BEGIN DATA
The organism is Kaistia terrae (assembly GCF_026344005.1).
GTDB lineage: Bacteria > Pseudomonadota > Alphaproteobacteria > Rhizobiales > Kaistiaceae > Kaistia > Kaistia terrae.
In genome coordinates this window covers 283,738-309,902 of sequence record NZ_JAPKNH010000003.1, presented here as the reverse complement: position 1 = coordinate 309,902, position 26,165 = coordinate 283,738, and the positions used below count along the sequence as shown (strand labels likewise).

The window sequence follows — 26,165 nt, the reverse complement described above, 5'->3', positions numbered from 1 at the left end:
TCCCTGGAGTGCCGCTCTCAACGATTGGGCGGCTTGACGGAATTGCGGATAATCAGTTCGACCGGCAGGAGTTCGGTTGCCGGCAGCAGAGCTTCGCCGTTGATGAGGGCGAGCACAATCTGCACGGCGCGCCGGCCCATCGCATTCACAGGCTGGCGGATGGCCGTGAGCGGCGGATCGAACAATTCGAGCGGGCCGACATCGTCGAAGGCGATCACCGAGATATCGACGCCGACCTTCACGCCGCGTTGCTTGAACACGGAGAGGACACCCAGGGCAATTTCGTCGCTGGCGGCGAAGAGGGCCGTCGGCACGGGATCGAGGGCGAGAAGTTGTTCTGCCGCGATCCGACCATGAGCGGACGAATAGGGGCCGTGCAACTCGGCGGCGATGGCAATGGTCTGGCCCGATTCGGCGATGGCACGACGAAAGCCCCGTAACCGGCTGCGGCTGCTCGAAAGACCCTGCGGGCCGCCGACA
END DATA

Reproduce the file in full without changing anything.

The organism is Kaistia terrae (assembly GCF_026344005.1).
GTDB lineage: Bacteria > Pseudomonadota > Alphaproteobacteria > Rhizobiales > Kaistiaceae > Kaistia > Kaistia terrae.
In genome coordinates this window covers 283,738-309,902 of sequence record NZ_JAPKNH010000003.1, presented here as the reverse complement: position 1 = coordinate 309,902, position 26,165 = coordinate 283,738, and the positions used below count along the sequence as shown (strand labels likewise).

The window sequence follows — 26,165 nt, the reverse complement described above, 5'->3', positions numbered from 1 at the left end:
TCCCTGGAGTGCCGCTCTCAACGATTGGGCGGCTTGACGGAATTGCGGATAATCAGTTCGACCGGCAGGAGTTCGGTTGCCGGCAGCAGAGCTTCGCCGTTGATGAGGGCGAGCACAATCTGCACGGCGCGCCGGCCCATCGCATTCACAGGCTGGCGGATGGCCGTGAGCGGCGGATCGAACAATTCGAGCGGGCCGACATCGTCGAAGGCGATCACCGAGATATCGACGCCGACCTTCACGCCGCGTTGCTTGAACACGGAGAGGACACCCAGGGCAATTTCGTCGCTGGCGGCGAAGAGGGCCGTCGGCACGGGATCGAGGGCGAGAAGTTGTTCTGCCGCGATCCGACCATGAGCGGACGAATAGGGGCCGTGCAACTCGGCGGCGATGGCAATGGTCTGGCCCGATTCGGCGATGGCACGACGAAAGCCCCGTAACCGGCTGCGGCTGCTCGAAAGACCCTGCGGGCCGCCGACA